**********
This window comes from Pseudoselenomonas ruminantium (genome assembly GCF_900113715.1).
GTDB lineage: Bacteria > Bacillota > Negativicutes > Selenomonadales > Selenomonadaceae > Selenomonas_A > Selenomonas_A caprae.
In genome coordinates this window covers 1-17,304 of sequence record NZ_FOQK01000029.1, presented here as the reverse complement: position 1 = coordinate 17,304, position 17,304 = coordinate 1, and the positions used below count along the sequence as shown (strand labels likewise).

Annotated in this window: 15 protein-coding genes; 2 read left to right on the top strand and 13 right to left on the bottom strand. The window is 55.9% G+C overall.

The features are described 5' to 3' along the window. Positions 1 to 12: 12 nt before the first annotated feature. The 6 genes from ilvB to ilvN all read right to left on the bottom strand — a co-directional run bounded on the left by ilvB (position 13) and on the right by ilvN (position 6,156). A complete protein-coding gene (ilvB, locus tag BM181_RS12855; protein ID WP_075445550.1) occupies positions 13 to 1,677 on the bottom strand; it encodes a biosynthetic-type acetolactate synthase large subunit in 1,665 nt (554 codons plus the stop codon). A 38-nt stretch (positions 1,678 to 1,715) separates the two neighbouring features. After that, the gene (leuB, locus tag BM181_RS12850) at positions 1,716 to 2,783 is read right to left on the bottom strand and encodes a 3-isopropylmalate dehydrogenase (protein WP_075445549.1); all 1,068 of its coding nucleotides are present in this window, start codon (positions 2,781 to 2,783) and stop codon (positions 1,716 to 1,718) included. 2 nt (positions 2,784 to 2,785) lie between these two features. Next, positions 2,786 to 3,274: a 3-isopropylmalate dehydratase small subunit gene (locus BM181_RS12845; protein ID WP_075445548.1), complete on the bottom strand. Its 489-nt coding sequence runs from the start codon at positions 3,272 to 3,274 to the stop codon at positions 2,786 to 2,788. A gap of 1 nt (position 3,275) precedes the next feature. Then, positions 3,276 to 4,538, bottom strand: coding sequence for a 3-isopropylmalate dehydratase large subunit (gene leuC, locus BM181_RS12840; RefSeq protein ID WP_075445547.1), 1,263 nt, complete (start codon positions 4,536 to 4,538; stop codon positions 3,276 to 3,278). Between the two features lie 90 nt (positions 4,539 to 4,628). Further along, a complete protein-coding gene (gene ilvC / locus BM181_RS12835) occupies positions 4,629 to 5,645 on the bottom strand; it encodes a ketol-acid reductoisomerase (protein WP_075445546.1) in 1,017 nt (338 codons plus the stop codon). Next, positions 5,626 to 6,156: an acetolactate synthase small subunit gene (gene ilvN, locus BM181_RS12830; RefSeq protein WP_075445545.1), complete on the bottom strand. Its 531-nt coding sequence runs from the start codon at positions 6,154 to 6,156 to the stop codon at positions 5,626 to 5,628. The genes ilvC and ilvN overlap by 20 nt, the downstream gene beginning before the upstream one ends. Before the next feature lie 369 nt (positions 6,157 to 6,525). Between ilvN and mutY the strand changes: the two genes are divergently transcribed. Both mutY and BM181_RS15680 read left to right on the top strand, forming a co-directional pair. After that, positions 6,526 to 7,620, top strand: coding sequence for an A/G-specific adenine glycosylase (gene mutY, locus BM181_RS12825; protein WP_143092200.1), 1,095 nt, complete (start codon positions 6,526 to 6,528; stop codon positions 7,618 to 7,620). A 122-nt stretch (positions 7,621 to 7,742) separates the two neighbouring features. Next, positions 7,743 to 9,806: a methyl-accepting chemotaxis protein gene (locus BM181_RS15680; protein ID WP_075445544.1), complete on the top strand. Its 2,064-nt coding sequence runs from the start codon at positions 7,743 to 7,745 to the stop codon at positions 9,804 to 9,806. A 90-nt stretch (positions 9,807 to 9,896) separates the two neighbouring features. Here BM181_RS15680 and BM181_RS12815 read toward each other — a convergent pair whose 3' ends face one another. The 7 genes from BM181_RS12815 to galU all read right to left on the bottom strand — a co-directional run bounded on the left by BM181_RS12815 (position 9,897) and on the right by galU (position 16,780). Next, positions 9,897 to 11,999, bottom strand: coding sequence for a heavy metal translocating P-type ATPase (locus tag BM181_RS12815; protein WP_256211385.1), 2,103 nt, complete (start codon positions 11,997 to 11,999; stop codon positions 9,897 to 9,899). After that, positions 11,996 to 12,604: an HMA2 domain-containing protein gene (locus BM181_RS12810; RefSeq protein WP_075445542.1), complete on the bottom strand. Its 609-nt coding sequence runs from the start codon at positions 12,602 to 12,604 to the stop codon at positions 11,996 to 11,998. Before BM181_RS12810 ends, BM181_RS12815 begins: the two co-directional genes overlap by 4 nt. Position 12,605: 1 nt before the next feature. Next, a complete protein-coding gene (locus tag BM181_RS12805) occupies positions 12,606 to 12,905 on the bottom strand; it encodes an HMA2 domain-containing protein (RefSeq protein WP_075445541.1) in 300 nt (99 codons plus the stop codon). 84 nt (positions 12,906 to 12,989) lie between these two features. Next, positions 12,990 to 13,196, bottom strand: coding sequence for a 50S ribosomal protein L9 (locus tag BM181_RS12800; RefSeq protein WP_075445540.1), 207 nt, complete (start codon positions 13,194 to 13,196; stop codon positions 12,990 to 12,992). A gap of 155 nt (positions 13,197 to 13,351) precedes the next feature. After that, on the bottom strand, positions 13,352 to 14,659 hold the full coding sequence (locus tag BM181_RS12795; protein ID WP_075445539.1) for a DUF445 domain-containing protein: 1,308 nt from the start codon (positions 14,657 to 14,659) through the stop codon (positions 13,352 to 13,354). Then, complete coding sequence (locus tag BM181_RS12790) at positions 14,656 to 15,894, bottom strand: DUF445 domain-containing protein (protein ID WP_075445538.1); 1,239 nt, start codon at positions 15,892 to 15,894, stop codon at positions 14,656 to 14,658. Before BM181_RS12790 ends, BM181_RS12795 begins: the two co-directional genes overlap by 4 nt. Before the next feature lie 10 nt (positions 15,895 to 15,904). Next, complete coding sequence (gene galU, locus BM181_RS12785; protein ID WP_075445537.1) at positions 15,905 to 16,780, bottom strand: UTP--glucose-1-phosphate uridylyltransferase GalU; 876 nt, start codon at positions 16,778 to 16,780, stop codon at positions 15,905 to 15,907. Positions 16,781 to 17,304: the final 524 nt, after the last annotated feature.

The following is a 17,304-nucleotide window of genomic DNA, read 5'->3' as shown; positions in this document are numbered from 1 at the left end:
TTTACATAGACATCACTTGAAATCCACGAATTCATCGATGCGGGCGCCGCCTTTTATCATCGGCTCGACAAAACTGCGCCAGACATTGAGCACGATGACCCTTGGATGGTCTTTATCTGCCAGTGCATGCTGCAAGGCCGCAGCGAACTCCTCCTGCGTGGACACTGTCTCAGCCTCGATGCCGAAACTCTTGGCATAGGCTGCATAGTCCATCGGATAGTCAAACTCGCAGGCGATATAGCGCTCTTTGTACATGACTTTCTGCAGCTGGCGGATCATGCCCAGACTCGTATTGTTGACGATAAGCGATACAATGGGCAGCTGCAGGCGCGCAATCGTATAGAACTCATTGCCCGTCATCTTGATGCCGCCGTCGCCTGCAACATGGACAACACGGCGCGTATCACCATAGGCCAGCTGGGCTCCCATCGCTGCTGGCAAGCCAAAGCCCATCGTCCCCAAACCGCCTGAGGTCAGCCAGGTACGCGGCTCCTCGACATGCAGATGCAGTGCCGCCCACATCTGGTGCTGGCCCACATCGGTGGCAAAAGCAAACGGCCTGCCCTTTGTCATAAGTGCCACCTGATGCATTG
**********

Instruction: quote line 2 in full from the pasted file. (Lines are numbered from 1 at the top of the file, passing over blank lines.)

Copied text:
GTDB lineage: Bacteria > Bacillota > Negativicutes > Selenomonadales > Selenomonadaceae > Selenomonas_A > Selenomonas_A caprae.